China's setback could easily help Japan regain its place in the Asian space as the nation has remained in China's shadow for far too long. Although they have yet to launch a human being into space, a successful lunar mission would go a long ways towards convincing Japanese officials of the value of space, let alone a future lunar colony.

Japan has enormous potential technology wise, but if the nation of the rising sun ever desires to see their flag shine on other worlds, they will need to demonstrate an ability to not only send robots to the cosmos, but humans as well.

Thursday, June 07, 2007

In Space, Everyone Speaks Chinese

The eagle and the dragon
Were racing towards the sky
To be the first to build
A lunar nest so very high

The eagle arrived first
But the moon the dragon claimed
Because the eagle could not land
For one of his legs was lame

~Darnell Clayton, 2007

Although this current space race is still too early to call, China and the United States are clearly the front runners in this marathon. China has made impressive strides in its campaign to conquer the cosmos, with future plans of not only landing a lunar rover, but sending a man to the moon as well.

Over in the American corner however, the space pace seems to be slowing down. With NASA lacking the necessary funds for human exploration, they are forced to cannibalize their scientific programs in an effort to keep the vision alive.

With the current dreams of American space exploration evaporating, many have begun attacking their former space champion in an attempt to provide reason for the lack of progress in the space arena. This often results in NASA spending more energy defending itself than promoting space culture, which usually benefits the United States rivals (i.e. China) than it does the American public.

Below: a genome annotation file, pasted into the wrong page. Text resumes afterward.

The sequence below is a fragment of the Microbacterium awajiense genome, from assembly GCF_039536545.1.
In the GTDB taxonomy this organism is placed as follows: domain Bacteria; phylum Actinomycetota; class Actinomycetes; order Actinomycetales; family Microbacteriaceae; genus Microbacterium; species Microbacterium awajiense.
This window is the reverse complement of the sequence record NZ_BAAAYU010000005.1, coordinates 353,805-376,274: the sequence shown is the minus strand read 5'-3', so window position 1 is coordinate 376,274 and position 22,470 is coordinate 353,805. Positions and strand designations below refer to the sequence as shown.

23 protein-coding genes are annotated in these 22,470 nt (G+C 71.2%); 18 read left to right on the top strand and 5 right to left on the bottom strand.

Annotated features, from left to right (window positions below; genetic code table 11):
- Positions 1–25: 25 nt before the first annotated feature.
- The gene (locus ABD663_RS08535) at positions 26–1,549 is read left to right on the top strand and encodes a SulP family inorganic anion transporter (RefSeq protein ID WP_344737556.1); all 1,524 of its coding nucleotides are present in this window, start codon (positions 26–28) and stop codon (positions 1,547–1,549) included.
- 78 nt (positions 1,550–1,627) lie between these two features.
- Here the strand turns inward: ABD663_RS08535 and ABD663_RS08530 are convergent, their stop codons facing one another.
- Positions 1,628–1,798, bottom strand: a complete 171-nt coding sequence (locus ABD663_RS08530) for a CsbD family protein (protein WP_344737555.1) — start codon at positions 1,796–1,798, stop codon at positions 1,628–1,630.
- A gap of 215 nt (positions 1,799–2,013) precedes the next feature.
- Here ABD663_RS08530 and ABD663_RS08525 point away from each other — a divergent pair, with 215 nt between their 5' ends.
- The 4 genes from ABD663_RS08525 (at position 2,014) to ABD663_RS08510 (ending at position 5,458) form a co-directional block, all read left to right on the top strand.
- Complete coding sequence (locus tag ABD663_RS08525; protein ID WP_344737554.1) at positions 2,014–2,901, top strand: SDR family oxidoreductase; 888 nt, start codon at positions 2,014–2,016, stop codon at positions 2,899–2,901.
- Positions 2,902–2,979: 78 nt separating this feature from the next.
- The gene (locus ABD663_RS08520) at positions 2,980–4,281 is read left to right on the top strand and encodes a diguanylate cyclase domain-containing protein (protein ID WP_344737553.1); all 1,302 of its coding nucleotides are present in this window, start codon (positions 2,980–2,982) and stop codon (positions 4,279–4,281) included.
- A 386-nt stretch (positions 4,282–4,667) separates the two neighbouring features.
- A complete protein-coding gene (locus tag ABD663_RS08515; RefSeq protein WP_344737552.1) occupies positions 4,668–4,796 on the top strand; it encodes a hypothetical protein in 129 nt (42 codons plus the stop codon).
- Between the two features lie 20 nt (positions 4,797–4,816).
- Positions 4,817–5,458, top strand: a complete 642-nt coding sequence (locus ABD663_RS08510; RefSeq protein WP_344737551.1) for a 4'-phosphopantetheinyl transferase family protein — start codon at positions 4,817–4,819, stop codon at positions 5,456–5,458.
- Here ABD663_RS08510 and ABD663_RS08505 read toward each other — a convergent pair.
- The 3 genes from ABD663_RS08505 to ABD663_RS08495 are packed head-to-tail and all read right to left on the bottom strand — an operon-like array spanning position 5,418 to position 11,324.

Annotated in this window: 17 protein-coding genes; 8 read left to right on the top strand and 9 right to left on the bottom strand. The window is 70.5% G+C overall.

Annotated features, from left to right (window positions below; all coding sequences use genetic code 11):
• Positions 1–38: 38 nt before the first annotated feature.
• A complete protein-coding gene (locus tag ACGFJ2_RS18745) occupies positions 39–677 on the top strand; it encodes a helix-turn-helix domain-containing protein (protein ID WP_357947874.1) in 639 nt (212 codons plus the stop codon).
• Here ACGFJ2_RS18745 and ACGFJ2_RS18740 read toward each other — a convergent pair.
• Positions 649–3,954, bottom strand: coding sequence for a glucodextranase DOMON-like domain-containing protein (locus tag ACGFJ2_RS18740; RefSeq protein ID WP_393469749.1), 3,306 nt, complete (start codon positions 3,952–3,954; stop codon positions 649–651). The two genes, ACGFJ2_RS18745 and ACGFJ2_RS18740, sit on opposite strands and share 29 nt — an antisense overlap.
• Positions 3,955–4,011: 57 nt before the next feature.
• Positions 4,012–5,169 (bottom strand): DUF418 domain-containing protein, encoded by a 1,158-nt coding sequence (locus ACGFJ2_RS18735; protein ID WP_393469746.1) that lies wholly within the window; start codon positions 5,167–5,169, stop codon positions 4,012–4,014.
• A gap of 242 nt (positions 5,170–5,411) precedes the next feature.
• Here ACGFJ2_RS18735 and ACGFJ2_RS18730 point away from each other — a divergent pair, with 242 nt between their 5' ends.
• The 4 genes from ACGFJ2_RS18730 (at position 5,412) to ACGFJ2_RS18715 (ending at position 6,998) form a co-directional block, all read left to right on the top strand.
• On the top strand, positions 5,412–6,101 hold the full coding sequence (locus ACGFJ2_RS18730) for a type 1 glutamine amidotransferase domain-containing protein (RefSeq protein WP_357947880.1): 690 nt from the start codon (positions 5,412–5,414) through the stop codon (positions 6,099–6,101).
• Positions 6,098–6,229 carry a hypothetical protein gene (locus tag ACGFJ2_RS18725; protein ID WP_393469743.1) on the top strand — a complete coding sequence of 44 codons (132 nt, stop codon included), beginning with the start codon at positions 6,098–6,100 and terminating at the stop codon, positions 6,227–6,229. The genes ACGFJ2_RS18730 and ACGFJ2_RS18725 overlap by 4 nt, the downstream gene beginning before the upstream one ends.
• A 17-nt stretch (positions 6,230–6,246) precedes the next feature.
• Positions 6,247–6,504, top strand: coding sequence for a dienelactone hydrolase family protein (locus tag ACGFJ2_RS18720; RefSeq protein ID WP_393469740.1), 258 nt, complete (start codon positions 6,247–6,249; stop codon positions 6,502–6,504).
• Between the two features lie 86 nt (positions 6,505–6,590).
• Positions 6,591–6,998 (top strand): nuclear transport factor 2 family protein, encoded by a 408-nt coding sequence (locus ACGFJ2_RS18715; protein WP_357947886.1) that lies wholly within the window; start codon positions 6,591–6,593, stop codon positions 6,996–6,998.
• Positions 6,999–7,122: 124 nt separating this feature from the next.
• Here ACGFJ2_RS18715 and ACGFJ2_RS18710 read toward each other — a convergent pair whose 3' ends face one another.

What many entrepreneurs in the emerging space industry as well as bureaucrats in NASA fail to see is that in order for our nation to reach the stars, they will have to begin to publicly cooperate with each other. Just as a lichen can not survive if one organism neglects the other, so to will the "new space" (aka emerging space industry) and NASA will fail at settling the moon if there is an unwillingness to partner with the other.

Despite the fact that NASA has the "committed" funding and a track record of returning to the moon, they lack the innovation needed to not only develop the technology to keep us on lunar soil, but to make it affordable for humanity as well. Although one could argue that New Space has the innovation as well as the passion to develop the technology, unless backed by several thrillionaires they may have trouble getting into orbit, let alone upon another world.

NASA and New Space need to realize that together that they are a team, and if they expect the US to actually visit the moon we so often look at in the sky, they need to figure out how to compliment each other instead of complaining about the other.

While NASA's current focus of reinventing Apollo may not be the best way to visit the stars, New Space should focus on filling the gaps instead of mocking at them. NASA in turn should encourage the promotion of New Space within the governmental sphere, acting as their chief lobbyist and looking out for their best interest.

This unity is crucial for both NASA as well as New Space, as any perception of division in the public may cause some to see space as a wasted affair. This could cause both politicians and investors voting away towards seeding the heavens with our DNA and instead focus on eternal problems such as disease, hunger and poverty.